It’s a necessary but sobering annual rite of spring – ASCO members arrive in Chicago for the annual meeting of oncologists at McCormick Place. Numbers about the meeting are set out in a press release from ASCO. Numbers help to communicate the massive scale of cancer in the US and around the globe:
“ALEXANDRIA, Va. – The American Society of Clinical Oncology (ASCO) today highlighted results from five major studies to be presented at ASCO’s 50th Annual Meeting, May 30-June 3, 2014, in Chicago.
The studies are among the more than 5,000 abstracts publicly released today on ASCO’s website, at abstracts.asco.org in advance of the Annual Meeting. Other major research, including studies selected for the meeting’s Plenary session, will be released as Late-Breaking Abstracts on-site at Chicago’s McCormick Place and online on a rolling basis throughout the meeting. The meeting, with the theme “Science and Society: The Next 50 Years,” is expected to draw more than 25,000 cancer specialists from around the world.”
All of cancers numbers are stunning. Indeed, massive waves of cancers are sickening and killing our lovers, spouses, children, parents and friends. There are, for example, 500,000 cancer deaths – each year – in the US. Every 10 minutes, a person in the US dies from a blood cancer. Then there are the new cancers. In the next 10 years, new US cancer diagnoses will equal the populations of the cities (not suburbs) of LA, NY and Chicago. (That’s 1.6 million per year, per the American Cancer Society). Imagine the reaction in government money and attention if Al Quaeda threatened that it would in the next decade slowly, viciously and painfully kill everyone in those 3 cities. But, the budget of our National Cancer Institute is stalled at an annual $ 5 billion, as described here. Meanwhile, the budget is over 10x greater for “Homeland Security” at over $ 50 billion; it’s budget is described here.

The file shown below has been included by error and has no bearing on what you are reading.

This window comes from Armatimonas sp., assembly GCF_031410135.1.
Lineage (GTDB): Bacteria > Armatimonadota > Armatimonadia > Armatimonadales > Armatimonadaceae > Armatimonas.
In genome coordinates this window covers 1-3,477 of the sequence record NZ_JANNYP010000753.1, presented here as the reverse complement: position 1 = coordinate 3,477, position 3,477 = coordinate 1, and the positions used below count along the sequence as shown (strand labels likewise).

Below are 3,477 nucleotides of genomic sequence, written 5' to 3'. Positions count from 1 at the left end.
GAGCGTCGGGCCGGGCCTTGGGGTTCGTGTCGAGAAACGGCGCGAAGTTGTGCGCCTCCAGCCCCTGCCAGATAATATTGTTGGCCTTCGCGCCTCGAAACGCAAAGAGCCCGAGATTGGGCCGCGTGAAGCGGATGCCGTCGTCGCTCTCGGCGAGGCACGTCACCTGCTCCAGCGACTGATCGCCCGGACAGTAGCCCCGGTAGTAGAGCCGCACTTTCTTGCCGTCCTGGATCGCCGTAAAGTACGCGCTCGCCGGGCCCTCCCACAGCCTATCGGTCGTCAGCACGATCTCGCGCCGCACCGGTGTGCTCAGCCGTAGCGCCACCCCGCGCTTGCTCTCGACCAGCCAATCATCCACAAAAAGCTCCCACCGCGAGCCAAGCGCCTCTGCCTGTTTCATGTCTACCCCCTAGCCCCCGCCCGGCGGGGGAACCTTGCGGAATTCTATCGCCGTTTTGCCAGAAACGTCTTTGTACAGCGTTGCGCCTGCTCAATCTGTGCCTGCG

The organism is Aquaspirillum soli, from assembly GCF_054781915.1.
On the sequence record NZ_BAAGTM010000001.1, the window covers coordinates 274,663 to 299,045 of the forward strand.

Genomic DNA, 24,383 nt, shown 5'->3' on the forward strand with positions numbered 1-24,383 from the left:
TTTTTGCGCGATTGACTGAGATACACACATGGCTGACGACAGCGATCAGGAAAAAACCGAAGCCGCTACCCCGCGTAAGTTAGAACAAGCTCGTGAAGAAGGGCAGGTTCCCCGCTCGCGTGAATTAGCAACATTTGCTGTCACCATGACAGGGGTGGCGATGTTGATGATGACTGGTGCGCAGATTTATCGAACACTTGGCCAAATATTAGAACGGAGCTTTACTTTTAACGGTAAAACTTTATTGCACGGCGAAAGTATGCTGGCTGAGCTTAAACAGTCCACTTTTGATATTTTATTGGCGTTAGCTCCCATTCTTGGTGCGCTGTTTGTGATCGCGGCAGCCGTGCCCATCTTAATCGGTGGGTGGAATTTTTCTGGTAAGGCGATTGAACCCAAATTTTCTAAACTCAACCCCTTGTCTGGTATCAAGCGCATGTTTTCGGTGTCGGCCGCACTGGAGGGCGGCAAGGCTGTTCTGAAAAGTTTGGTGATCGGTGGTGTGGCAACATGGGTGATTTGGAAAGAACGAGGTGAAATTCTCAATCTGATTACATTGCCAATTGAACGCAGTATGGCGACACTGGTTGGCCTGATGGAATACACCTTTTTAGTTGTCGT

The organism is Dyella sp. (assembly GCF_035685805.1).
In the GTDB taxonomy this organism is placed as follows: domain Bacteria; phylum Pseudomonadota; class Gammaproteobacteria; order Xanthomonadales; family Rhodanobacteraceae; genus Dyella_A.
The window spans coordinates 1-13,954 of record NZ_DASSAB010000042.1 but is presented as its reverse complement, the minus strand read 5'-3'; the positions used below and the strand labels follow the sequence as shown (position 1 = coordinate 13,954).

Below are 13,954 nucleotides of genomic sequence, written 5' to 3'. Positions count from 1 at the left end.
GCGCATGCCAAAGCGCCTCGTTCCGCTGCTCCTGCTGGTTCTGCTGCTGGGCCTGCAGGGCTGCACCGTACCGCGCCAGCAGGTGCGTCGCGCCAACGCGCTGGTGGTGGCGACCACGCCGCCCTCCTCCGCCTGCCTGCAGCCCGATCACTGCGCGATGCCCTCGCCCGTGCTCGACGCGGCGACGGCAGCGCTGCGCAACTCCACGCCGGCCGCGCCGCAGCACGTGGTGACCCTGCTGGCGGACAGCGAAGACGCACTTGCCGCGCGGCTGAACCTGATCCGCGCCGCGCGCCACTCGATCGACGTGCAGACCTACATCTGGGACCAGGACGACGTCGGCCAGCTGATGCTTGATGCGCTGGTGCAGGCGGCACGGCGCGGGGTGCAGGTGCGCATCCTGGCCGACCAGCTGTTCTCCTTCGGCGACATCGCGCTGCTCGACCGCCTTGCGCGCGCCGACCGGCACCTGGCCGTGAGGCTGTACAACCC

Here’s what the American Society of Oncologists sees ahead on a global scale:
“The Top Global Killers: Cancer and Other NCDs
Each year, an estimated 7.6 million people die from cancer – more than from HIV/AIDS, malaria and tuberculosis combined. It is estimated that the incidence of cancer will continue to increase during the next decade, from 12.7 million annual cases in 2008 to more than 20 million by 2030, with the majority of new cases occurring in low- and middle-income countries. Cancer and other NCDs, such as diabetes and heart disease, account for a combined 36 million deaths each year, or an estimated 63 percent of all annual deaths worldwide, according to a recent report from the World Health Organization. These global statistics are staggering and represent what UN Secretary General Ban Ki Moon has called “a public health emergency in slow motion.””